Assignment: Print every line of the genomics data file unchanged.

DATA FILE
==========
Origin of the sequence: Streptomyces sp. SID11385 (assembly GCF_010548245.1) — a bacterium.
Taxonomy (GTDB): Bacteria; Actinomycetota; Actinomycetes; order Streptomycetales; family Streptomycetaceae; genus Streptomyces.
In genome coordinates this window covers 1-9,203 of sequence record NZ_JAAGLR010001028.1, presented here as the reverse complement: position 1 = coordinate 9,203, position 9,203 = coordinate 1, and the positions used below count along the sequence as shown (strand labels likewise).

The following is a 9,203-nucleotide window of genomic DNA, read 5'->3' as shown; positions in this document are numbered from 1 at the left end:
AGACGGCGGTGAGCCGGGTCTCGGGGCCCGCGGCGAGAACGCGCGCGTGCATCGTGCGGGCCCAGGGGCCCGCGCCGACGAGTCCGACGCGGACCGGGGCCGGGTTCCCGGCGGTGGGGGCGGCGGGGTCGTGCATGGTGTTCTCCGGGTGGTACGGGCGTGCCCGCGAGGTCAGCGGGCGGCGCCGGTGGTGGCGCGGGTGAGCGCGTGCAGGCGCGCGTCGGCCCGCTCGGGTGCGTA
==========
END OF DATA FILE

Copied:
Origin of the sequence: Streptomyces sp. SID11385 (assembly GCF_010548245.1) — a bacterium.
Taxonomy (GTDB): Bacteria; Actinomycetota; Actinomycetes; order Streptomycetales; family Streptomycetaceae; genus Streptomyces.
In genome coordinates this window covers 1-9,203 of sequence record NZ_JAAGLR010001028.1, presented here as the reverse complement: position 1 = coordinate 9,203, position 9,203 = coordinate 1, and the positions used below count along the sequence as shown (strand labels likewise).

The following is a 9,203-nucleotide window of genomic DNA, read 5'->3' as shown; positions in this document are numbered from 1 at the left end:
AGACGGCGGTGAGCCGGGTCTCGGGGCCCGCGGCGAGAACGCGCGCGTGCATCGTGCGGGCCCAGGGGCCCGCGCCGACGAGTCCGACGCGGACCGGGGCCGGGTTCCCGGCGGTGGGGGCGGCGGGGTCGTGCATGGTGTTCTCCGGGTGGTACGGGCGTGCCCGCGAGGTCAGCGGGCGGCGCCGGTGGTGGCGCGGGTGAGCGCGTGCAGGCGCGCGTCGGCCCGCTCGGGTGCGTA